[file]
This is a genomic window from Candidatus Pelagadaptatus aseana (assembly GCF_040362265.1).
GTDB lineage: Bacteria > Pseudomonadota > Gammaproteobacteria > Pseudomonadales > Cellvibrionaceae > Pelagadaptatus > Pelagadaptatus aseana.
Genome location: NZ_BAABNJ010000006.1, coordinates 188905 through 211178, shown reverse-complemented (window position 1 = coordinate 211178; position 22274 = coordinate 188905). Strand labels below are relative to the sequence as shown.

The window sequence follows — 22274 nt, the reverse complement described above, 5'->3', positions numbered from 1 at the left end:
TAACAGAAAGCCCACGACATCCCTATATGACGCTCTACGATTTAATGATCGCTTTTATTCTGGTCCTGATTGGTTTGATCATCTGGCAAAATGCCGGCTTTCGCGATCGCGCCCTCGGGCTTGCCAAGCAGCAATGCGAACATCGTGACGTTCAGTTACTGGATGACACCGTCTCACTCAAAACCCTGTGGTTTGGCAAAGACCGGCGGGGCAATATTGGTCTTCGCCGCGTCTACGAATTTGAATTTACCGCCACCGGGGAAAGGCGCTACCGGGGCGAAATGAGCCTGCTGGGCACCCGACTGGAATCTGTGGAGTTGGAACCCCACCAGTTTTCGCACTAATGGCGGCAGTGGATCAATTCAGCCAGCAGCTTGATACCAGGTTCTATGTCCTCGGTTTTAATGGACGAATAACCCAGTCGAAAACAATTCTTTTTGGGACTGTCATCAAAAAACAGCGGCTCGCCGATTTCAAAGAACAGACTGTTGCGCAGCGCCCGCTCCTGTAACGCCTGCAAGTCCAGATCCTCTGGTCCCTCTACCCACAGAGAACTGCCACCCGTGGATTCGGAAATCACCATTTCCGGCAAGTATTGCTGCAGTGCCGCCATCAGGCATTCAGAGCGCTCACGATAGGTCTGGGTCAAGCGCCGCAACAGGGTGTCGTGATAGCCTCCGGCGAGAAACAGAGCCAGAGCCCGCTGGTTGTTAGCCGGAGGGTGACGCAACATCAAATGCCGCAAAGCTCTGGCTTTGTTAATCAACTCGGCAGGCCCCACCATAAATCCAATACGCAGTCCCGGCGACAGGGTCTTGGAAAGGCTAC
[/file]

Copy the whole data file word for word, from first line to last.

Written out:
This is a genomic window from Candidatus Pelagadaptatus aseana (assembly GCF_040362265.1).
GTDB lineage: Bacteria > Pseudomonadota > Gammaproteobacteria > Pseudomonadales > Cellvibrionaceae > Pelagadaptatus > Pelagadaptatus aseana.
Genome location: NZ_BAABNJ010000006.1, coordinates 188905 through 211178, shown reverse-complemented (window position 1 = coordinate 211178; position 22274 = coordinate 188905). Strand labels below are relative to the sequence as shown.

The window sequence follows — 22274 nt, the reverse complement described above, 5'->3', positions numbered from 1 at the left end:
TAACAGAAAGCCCACGACATCCCTATATGACGCTCTACGATTTAATGATCGCTTTTATTCTGGTCCTGATTGGTTTGATCATCTGGCAAAATGCCGGCTTTCGCGATCGCGCCCTCGGGCTTGCCAAGCAGCAATGCGAACATCGTGACGTTCAGTTACTGGATGACACCGTCTCACTCAAAACCCTGTGGTTTGGCAAAGACCGGCGGGGCAATATTGGTCTTCGCCGCGTCTACGAATTTGAATTTACCGCCACCGGGGAAAGGCGCTACCGGGGCGAAATGAGCCTGCTGGGCACCCGACTGGAATCTGTGGAGTTGGAACCCCACCAGTTTTCGCACTAATGGCGGCAGTGGATCAATTCAGCCAGCAGCTTGATACCAGGTTCTATGTCCTCGGTTTTAATGGACGAATAACCCAGTCGAAAACAATTCTTTTTGGGACTGTCATCAAAAAACAGCGGCTCGCCGATTTCAAAGAACAGACTGTTGCGCAGCGCCCGCTCCTGTAACGCCTGCAAGTCCAGATCCTCTGGTCCCTCTACCCACAGAGAACTGCCACCCGTGGATTCGGAAATCACCATTTCCGGCAAGTATTGCTGCAGTGCCGCCATCAGGCATTCAGAGCGCTCACGATAGGTCTGGGTCAAGCGCCGCAACAGGGTGTCGTGATAGCCTCCGGCGAGAAACAGAGCCAGAGCCCGCTGGTTGTTAGCCGGAGGGTGACGCAACATCAAATGCCGCAAAGCTCTGGCTTTGTTAATCAACTCGGCAGGCCCCACCATAAATCCAATACGCAGTCCCGGCGACAGGGTCTTGGAAAGGCTAC